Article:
The phrase “Real Women Have Curves” is highly problematic. Developed as a response to the tremendous body shaming that fat women face, it still amounts to doing the same thing in the opposite direction. The road to high self-esteem is probably not paved with hypocrisy. Equally problematic is the phrase “boyish figure” as if a lack of curves makes us somehow less womanly. The idea that there is only so much beauty, only so much self-esteem to go around is a lie. Real women come in all shapes and sizes, no curves required.

4. Avoiding the Word “Fat”
Dancing around the word fat is an insinuation that it’s so horrible that it can’t even be said. The only thing worse than calling fat people “big boned” or “fluffy” is using euphemisms that suggest body size indicates the state of our health or whether we take care of ourselves. As part of a resolution to end body shaming, try nixing phrases like “she looks healthy,” or “she looks like she is taking care of herself,” and “she looks like she is starving” when what you actually mean is a woman is thin.

5. Making Up Body Parts 
We could all lead very full lives if we never heard the words cankles, muffin top, apple shaped, pear shaped or apple butt ever again. We are not food.

6. Congratulating People for Losing Weight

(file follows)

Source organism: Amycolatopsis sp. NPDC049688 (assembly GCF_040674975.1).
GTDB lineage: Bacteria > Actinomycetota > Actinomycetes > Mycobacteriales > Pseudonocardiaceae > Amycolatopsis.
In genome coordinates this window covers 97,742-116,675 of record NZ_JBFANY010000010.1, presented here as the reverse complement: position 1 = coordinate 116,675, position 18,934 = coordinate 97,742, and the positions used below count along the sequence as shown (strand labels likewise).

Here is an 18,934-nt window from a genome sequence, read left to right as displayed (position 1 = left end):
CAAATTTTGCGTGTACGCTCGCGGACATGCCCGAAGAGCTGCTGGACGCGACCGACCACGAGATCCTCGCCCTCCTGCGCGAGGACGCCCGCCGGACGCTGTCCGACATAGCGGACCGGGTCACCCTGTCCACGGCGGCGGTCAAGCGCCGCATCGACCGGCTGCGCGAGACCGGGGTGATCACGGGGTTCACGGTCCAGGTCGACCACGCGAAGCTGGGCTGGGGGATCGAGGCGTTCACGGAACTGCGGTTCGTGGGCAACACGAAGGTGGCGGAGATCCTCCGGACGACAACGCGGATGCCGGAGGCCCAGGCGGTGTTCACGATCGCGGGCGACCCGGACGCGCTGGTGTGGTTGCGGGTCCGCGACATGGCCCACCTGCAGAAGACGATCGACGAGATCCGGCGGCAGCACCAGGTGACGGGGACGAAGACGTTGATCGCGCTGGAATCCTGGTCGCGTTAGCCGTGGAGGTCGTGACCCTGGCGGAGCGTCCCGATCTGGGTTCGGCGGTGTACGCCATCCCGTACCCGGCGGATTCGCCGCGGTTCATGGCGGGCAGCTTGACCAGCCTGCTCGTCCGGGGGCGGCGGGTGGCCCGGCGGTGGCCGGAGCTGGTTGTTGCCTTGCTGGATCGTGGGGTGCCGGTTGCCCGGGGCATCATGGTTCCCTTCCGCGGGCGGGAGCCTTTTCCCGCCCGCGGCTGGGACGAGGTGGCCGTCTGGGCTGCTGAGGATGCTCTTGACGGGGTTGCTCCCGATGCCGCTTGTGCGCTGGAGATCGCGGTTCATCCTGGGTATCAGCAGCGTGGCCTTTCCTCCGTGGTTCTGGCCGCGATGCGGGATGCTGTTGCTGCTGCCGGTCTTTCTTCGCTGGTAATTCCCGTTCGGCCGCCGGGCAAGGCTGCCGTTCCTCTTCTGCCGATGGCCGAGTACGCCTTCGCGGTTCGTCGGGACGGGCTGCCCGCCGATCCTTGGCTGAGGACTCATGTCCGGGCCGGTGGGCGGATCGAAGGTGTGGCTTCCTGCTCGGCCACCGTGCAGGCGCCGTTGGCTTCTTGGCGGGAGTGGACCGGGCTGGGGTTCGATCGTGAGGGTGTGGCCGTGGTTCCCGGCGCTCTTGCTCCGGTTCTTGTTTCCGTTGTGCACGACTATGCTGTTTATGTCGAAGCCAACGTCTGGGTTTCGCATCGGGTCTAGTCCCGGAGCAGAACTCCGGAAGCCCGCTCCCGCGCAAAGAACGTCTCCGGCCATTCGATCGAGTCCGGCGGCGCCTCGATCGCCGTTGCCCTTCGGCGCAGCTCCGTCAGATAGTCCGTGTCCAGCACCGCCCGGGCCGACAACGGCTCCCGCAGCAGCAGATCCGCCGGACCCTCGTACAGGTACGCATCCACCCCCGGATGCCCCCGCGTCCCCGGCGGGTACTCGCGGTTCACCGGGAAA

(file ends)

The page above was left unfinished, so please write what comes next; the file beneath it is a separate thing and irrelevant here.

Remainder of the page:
You don’t know a person’s circumstances. Maybe she lost weight because of an illness. You also don’t know if she’ll gain the weight back (about 95 percent of people do), in which case earlier praise might feel like criticism. If someone points out that a person has lost weight, consider adding something like, “You’ve always been beautiful. I’m happy if you are happy.” But if a person doesn’t mention her weight loss, then you shouldn’t mention it either. Think of something else you can compliment.

7. Using Pretend Compliments 
“You’re really brave to wear that.” By the way, wearing a sleeveless top or bikini does not take bravery. “You’re not fat, you’re beautiful.” These things are not mutually exclusive — a person can be fat and beautiful. “You can afford to eat that, you’re thin.” You don’t know if someone has an eating disorder or something else; there is no need to comment on someone’s body or food intake. “You’re not that fat” or “You’re not fat, you workout,” need to be struck from your vocabulary. Suggesting that looking fat is a bad thing is also insulting, so also out the door are, “Does this make me look fat?” and “I look so fat!” when you are a size 2.